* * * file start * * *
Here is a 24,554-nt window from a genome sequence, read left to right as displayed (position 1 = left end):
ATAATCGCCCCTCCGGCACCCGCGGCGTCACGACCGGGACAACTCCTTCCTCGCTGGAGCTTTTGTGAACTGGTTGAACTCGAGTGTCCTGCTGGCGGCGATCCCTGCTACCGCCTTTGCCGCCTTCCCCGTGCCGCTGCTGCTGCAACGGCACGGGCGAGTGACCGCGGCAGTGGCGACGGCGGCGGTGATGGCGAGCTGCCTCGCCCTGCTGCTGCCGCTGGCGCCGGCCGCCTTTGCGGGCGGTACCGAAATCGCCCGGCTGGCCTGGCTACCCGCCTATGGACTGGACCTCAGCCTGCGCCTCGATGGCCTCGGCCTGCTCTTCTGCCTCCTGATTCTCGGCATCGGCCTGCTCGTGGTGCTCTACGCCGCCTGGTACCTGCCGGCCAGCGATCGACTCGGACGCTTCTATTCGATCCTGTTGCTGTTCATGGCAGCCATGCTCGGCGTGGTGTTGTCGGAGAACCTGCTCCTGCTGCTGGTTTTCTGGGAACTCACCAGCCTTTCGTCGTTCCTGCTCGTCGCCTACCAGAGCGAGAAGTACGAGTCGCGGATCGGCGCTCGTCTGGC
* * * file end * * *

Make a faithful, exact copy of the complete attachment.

Here is a 24,554-nt window from a genome sequence, read left to right as displayed (position 1 = left end):
ATAATCGCCCCTCCGGCACCCGCGGCGTCACGACCGGGACAACTCCTTCCTCGCTGGAGCTTTTGTGAACTGGTTGAACTCGAGTGTCCTGCTGGCGGCGATCCCTGCTACCGCCTTTGCCGCCTTCCCCGTGCCGCTGCTGCTGCAACGGCACGGGCGAGTGACCGCGGCAGTGGCGACGGCGGCGGTGATGGCGAGCTGCCTCGCCCTGCTGCTGCCGCTGGCGCCGGCCGCCTTTGCGGGCGGTACCGAAATCGCCCGGCTGGCCTGGCTACCCGCCTATGGACTGGACCTCAGCCTGCGCCTCGATGGCCTCGGCCTGCTCTTCTGCCTCCTGATTCTCGGCATCGGCCTGCTCGTGGTGCTCTACGCCGCCTGGTACCTGCCGGCCAGCGATCGACTCGGACGCTTCTATTCGATCCTGTTGCTGTTCATGGCAGCCATGCTCGGCGTGGTGTTGTCGGAGAACCTGCTCCTGCTGCTGGTTTTCTGGGAACTCACCAGCCTTTCGTCGTTCCTGCTCGTCGCCTACCAGAGCGAGAAGTACGAGTCGCGGATCGGCGCTCGTCTGGC